Television’s most important award might be going to its least important streaming service: Quibi. The service was nominated for 10 Emmy Awards, of which it’s almost certain to win at least one.
Quibi — which one estimate claims retained only 8 percent of people who signed up for its three-month free trial — hasn’t suddenly started putting out content on the same level as Breaking Bad or Game of Thrones. Instead, the short-form streaming service is competing in a game that no one else is playing.
At face value, Quibi’s nominations and near-certain win seem impossible: Quibi only has 16 original drama or comedy shows, has been around for just over three months, and has made about the same impact on the media landscape as a water balloon has on an Abrams tank.
But Quibi’s potential award show success has almost nothing to do with the quality of its content or the success (or lack thereof) of the service. It has everything to do with the kind of content that Quibi is making. Let’s look at the categories Quibi is nominated in, shall we? (Quibi nominations bolded for emphasis):
Outstanding Actor in a Short Form Comedy or Drama Series
- Laurence Fishburne as Lt. Steven Poincy, #FreeRayshawn (Quibi)
- Stephan James as Rayshawn, #FreeRayshawn (Quibi)
- Christoph Waltz as Miles Sellers, Most Dangerous Game (Quibi)
- Corey Hawkins as Paul, Survive (Quibi)
- Mamoudou Athie as Jerome, Oh Jerome, No (FX)
Outstanding Actress in a Short Form Comedy or Drama Series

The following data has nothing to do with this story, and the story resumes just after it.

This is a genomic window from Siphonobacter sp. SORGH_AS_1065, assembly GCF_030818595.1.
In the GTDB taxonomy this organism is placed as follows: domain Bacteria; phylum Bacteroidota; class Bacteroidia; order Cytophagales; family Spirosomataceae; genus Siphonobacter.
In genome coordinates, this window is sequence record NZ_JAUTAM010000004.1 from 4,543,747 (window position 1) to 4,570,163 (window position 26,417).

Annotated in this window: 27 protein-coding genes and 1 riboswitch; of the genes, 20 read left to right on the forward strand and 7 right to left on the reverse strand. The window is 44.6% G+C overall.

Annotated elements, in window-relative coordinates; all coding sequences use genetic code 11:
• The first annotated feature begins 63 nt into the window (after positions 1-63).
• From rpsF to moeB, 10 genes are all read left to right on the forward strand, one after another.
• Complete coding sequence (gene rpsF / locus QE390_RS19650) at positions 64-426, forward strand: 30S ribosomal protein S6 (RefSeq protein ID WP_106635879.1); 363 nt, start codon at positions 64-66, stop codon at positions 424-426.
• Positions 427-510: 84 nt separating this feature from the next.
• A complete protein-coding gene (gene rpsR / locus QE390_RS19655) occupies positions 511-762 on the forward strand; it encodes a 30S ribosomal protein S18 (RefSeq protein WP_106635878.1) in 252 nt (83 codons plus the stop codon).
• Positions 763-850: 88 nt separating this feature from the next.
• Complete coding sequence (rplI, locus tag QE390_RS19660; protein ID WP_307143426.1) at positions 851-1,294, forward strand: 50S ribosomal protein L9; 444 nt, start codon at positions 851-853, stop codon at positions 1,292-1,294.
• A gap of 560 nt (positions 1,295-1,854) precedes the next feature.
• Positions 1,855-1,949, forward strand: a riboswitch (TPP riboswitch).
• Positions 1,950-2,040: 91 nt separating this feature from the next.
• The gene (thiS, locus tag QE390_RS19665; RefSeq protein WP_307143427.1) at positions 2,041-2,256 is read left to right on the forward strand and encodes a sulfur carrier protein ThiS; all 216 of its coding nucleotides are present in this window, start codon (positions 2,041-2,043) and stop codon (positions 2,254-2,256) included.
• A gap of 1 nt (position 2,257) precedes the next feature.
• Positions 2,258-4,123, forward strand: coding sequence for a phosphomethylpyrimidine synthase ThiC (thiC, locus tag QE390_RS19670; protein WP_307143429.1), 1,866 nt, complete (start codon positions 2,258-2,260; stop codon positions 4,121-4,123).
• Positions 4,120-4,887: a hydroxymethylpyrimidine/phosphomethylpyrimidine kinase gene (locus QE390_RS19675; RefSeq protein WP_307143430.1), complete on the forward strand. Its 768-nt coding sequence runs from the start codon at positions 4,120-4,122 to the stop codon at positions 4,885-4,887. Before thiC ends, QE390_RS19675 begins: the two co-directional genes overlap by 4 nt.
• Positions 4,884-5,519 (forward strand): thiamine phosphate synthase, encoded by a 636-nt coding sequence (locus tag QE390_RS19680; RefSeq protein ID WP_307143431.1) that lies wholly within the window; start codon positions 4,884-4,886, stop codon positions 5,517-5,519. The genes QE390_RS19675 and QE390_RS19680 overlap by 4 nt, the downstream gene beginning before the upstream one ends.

- Anna Kendrick as Cody, Dummy (Quibi)
- Kaitlin Olson as Cricket, Flipped (Quibi)
- Jasmine Cephas Jones as Tyisha, #FreeRayshawn (Quibi)
- Kerri Kenney-Silver as Deputy Trudy Wiegel, Reno 911! (Quibi)
- Rain Valdez as Belle Jonas, Razor Tongue (YouTube)
Outstanding Short Form Comedy or Drama Series
- Better Call Saul Employee Training: Ethics Training With Kim Wexler (AMC)
- The Good Place Presents: The Selection (NBC)
- Star Trek: Short Treks (CBS All Access)
- Reno 911! (Quibi)
- Most Dangerous Game (Quibi)
Quibi’s nominations are exclusively in the short-form-specific Emmy categories. Its competition is a few web-series spinoffs of larger shows and a YouTube series. Unless things go very badly for the mobile-focused streaming service, it’ll be walking away with at least one award come September.
Are these prestige categories? Not to the extent that the full-length Best Actor, Actress, and Drama categories are. But! They’re still Emmy Awards that Quibi can boast about — and use to market its shows to viewers and advertisers alike. Quibi’s overall strategy of big-budget, small runtime shows with A-list actors attached may not have done much in getting viewers to tune in, but they’re practically tailor-made for these short-form Emmy categories — categories that Quibi is poised to dominate.
Emmy Awards aren’t a salve for low subscriber numbers, nor is it likely that a win will help reverse Quibi’s fortunes. A report from Sensor Tower earlier in July claimed that the company was only able to convert about 72,000 of its initial 910,000 users into paid customers when the three-month free trial offer expired. Quibi refuted those numbers at the time, claiming that Sensor Tower’s numbers were “incorrect by an order of magnitude,” but it failed to provide its own subscriber count. Even if the service fails to turn things around, an Emmy Award or two might not make a bad consolation prize.
Disclosure: Vox Media, which owns The Verge, has a deal with Quibi to produce a show, and there were early talks about a Verge show as well.